There was a legendary statistician named Harvey Pollack who worked for the Philadelphia 76ers for years. He was decades ahead of his time, and it turns out that Pollack actually kept plus-minus data long before the NBA officially did. While it’s rumored other teams like the Celtics and Lakers tracked plus-minus in the 80s — and oh, what I would do to see that — we have Pollack’s 76er data as far back as 1974. He also started tracking it league-wide in 1994, three years before the publicly available NBA data.
Although Pollack never published any lineup data (which would allow for far deeper analysis than seasonal aggregates), there’s actually a lot we can glean just from having plus-minus data. It allows us to know how well a team played with a player on the court, off the court, and the net “on/off” impact of that player. Even though we can’t access play-by-play data to adjust for teammate and opponent strength, there’s a pretty strong linear relationship between net on/off and RAPM:
As you can see, there are no anomalies in that data (just large errors) which is good for setting up a prediction model. A longtime poster on APBR and realgm named Colts18 was the first person I’ve seen to try and map raw plus-minus to RAPM. And after encountering all of the Pollack data (thanks to the great poster fpliii), I thought I’d give this a whirl. Instead of using a single-year set, I ran a regression from 2005-10 with some hand-selected variables to predict RAPM using plus-minus as a base.
And the results were pretty good (details below). Combining on/off data with some box score data allows us to pretty accurately guesstimate a player’s RAPM. The more pedestrian the predicted RAPM, the more accurate the result; for high-performing players, almost all values are within plus-or-minus three points from their real RAPM (none over 4.0) and for moderately performing players, most are within 2.0. Not bad given the lack of play-by-play data.
We can think of this regression of plus-minus data (which is regressed onto regressed plus-minus data!) as an “augmented” plus-minus. Interestingly, because it’s using a blend of box score data and plus-minus data, the model is more stable than standard year-to-year RAPM (and certainly more stable than non-prior RAPM).
This means that for players with huge shifts, it will likely underestimate them in one year and then overestimate them in the following season. And this isn’t necessarily a bad thing, because while the metric will not give us the “true” RAPM value in such cases, it’s less subject to vagaries that might be caused by factors outside of the player’s control. Food for thought.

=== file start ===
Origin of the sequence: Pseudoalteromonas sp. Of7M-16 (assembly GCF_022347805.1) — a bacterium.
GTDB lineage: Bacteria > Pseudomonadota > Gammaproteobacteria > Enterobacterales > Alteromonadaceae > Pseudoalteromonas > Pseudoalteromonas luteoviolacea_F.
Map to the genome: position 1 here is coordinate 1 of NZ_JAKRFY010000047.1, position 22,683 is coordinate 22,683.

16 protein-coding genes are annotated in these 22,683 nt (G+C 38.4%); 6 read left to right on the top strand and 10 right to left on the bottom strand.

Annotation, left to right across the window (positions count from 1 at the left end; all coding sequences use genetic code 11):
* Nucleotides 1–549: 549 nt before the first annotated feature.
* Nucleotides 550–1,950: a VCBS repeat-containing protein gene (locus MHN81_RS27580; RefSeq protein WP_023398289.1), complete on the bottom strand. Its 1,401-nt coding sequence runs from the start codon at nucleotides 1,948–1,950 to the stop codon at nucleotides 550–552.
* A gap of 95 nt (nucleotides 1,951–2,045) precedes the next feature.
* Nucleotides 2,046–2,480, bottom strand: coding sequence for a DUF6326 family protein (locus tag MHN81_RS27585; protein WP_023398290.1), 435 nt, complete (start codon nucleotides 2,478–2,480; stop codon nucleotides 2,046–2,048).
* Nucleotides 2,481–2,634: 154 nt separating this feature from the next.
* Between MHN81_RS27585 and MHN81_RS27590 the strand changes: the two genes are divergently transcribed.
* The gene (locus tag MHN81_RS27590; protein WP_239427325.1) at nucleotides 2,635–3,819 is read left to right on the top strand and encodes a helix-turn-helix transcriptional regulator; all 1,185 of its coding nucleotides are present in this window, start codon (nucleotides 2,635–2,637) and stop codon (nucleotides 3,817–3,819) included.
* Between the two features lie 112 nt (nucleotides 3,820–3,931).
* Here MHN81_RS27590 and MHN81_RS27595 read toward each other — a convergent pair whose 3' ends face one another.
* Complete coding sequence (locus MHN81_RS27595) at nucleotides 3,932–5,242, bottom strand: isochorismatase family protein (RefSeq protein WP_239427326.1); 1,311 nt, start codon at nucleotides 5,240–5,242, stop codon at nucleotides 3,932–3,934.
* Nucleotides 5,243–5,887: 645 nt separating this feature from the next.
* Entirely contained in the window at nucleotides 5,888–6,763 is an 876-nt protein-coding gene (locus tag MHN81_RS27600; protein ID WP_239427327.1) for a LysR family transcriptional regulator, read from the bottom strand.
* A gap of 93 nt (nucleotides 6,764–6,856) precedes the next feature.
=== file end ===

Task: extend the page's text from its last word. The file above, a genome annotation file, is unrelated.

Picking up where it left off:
Of the 1391 1000-minute players I used from 2005-10, the best augmented season (AuPM) belonged to LeBron‘s 2009 campaign, at +8.9. No one besides LeBron was over +7.0 and only 1.3 percent of seasons were above 5.0. In other words, a typical top-5 season is somewhere between +4.5 and +5.0 using this metric.
Anyway, what does the augmented plus-minus tell us from Pollack’s data? I’ve compiled all the results in a google doc alongside known RAPM to give a historical perspective of this kind of data from 1994-2013 (and back to 1977 for a select group of 76ers). Check it out for yourself — for my money, David Robinson looks like the king of plus-minus in the 90s, Karl Malone, Scottie Pippen and Mookie Blaylock look great, and Julius Erving takes a huge hit. I’ve also created an interactive visual with some notable players — it’s easy to compare players if you deselect everyone.
Finally, this kind of stuff is only possible because of the great work of statisticians and historians that have paved the way, and I find myself perpetually in awe of their work. In this case, using Pollack’s data like this is only possible because of pioneers like Wayne Winston, Steve Ilardi, Joe Sill and Daniel Myers and Pollack himself.
Data set used was 2005-2010, using PI RAPM from Jeremias Englemann and plus-minus from basketball-reference.com. Variables were hand-selected. I played with the relationship between a player’s on/off and his teammates, and while many made minor improvements, the largest came from simply summing the difference of the 1000 MP teammates ahead of a player. For instance, take the following group of teammates:
Player A = 2.0
Player B = 5.0
Player C = 6.0
Player A’s “summed above” value would be the difference between himself and B plus the difference between himself and C, or 7.0. For the box score, there’s already a composite (regression-based) metric that maps to RAPM, which is Box Plus-Minus (BPM). Adding it significantly improved accuracy. Finally, a team’s actual “on” value was important. The coefficients look like this:
AuPM = -0.0185 + Net * 0.2064 + 0.1113 * On + 0.2343 * BPM – 0.0209 * SumAbove – 0.0017*(Net * SumAbove)
R-Squared was 0.76. Mean Absolute Error (MAE) was 0.92. Max error was 4.5 with a standard deviation of 0.71. Errors were larger among larger values:
- For players +3.5 or better, 40 percent of predicted RAPM’s were within 1.0 of actual RAPM, 74 percent were within 2.0 and 96 percent were within 3.0.
- For players between +1.5 and +3.5, 57 percent were within 1.0 points of actual RAPM, 89 percent were within 2.0 and 98 percent within 3.0.